Times Cited Count:8 Percentile:32.37(Biology)

Using heavy-ion microbeam, we report target irradiation of selected compartments within the diapause-terminated egg and its mutational consequences in the silkworm, ${it Bombyx mori}$. On one hand, carbon-ion exposure of embryo to 0.5 - 6 Gy increased the somatic mutation frequency, suggesting targeted radiation effects. On the other, such increases were not observed when yolk was targeted, suggesting a lack of nontargeted bystander effect.

Journal Articles

Effects of ionizing radiation on locomotory behavior and mechanosensation in ${it Caenorhabditis elegans}$

Suzuki, Michiyo; Sakashita, Tetsuya; Yanase, Sumino*; Kikuchi, Masahiro; Oba, Hirofumi; Higashitani, Atsushi*; Hamada, Nobuyuki*; Funayama, Tomoo; Fukamoto, Kana; Tsuji, Toshio*; et al.

Journal of Radiation Research, 50(2), p.119 - 125, 2009/04

 Times Cited Count:6 Percentile:22.92(Biology)

Journal Articles

Insufficient membrane fusion in dysferlin-deficient muscle fibers after heavy-ion irradiation

Hino, Mizuki*; Hamada, Nobuyuki*; Tajika, Yuki*; Funayama, Tomoo; Morimura, Yoshihiro*; Sakashita, Tetsuya; Yokota, Yuichiro; Fukamoto, Kana*; Kobayashi, Yasuhiko; Yorifuji, Hiroshi*

Cell Structure and Function, 34(1), p.11 - 15, 2009/03

 Times Cited Count:12 Percentile:22.87(Cell Biology)

Journal Articles

Applications of heavy-ion microbeams in biological studies

Kobayashi, Yasuhiko; Funayama, Tomoo; Hamada, Nobuyuki*; Sakashita, Tetsuya; Yokota, Yuichiro; Fukamoto, Kana; Suzuki, Michiyo; Taguchi, Mitsumasa

Hoshasen Seibutsu Kenkyu, 43(2), p.150 - 169, 2008/06

no abstracts in English

Journal Articles

In vivo cyst formation from the implanted larval integument in the sweet potato hornworm, ${it Agrus convilvuli}$, as a simple model for studing wound healing

Fukamoto, Kana

Sanshi, Konchu Biotekku, 77(1), p.17 - 18, 2008/04

no abstracts in English

Journal Articles

Food-NaCl associative learning in response of ${it C. elegans}$ to $$gamma$$-ray irradiation

Sakashita, Tetsuya; Suzuki, Michiyo; Fukamoto, Kana; Funayama, Tomoo; Wada, Seiichi*; Kobayashi, Yasuhiko; Horikawa, Daiki*; Bolige, A.*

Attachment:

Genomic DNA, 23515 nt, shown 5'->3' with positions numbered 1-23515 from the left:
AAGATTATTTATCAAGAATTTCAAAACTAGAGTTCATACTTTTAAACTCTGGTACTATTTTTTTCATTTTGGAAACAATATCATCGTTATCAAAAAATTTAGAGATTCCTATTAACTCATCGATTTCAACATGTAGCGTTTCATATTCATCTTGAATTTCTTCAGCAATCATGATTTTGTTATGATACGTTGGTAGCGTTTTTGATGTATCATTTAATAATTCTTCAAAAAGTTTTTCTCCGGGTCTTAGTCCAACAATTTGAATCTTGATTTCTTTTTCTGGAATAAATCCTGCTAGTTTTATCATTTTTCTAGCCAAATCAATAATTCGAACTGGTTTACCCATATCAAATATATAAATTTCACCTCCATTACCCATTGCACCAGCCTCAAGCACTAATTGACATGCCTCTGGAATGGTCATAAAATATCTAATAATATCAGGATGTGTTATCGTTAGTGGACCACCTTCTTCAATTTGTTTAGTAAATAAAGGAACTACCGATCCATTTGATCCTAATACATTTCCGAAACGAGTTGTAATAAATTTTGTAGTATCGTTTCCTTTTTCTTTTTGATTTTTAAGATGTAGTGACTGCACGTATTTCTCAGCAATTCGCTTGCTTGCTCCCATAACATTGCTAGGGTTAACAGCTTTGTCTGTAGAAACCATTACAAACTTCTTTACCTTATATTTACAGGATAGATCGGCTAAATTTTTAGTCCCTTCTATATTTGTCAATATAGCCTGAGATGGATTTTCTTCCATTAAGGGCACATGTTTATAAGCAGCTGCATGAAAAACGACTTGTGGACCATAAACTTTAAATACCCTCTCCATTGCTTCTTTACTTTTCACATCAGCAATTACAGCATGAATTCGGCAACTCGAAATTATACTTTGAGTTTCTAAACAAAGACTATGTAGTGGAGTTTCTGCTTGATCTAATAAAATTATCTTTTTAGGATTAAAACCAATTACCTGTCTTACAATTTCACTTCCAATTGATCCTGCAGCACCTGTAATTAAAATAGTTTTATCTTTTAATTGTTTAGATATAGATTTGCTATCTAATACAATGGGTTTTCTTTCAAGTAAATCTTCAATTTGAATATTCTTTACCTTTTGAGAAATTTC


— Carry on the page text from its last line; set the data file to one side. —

JAEA-Review 2007-060, JAEA Takasaki Annual Report 2006, P. 110, 2008/03

We investigated the effects of $$gamma$$ rays on the salt chemotaxis learning in ${it C. elegans}$. We observed no decrease of performance of the salt chemotaxis learning following 500 Gy $$gamma$$ irradiation. Also, ${it C. elegans}$ showed the normal chemotaxis to benzaldehyde, whereas the salt chemotaxis learning were affected by irradiation during learning.

Journal Articles

Influence of local irradiation with heavy-ion microbeam on the incidence of somatic mutation arising on the larvae in embryo and yolk in the egg of the silkworm, ${it Bombyx mori}$

Furusawa, Toshiharu*; Suzuki, Eiko*; Nagaoka, Shunji*; Suzuki, Hiromi*; Ishioka, Noriaki*; Hamada, Nobuyuki*; Wada, Seiichi*; Kobayashi, Yasuhiko; Sakashita, Tetsuya; Kakizaki, Takehiko*; et al.

JAEA-Review 2007-060, JAEA Takasaki Annual Report 2006, P. 115, 2008/03

Using heavy ion microbeam, we investigated the somatic mutation arising on the larvae in embyro and yolk in the egg of silkworm, ${it Bombyx mori}$. The incidence of the somatic mutation was 12%, and the same level of mutation following the microbeam irradiation at the center of the egg. However, the microbeam irradiation to the abdomen of the silkworm larvae induced the increase of somatic mutation, 63% (3 Gy) and 80% (6 Gy).

Journal Articles

Heavy-ion microbeam system at JAEA-Takasaki for microbeam biology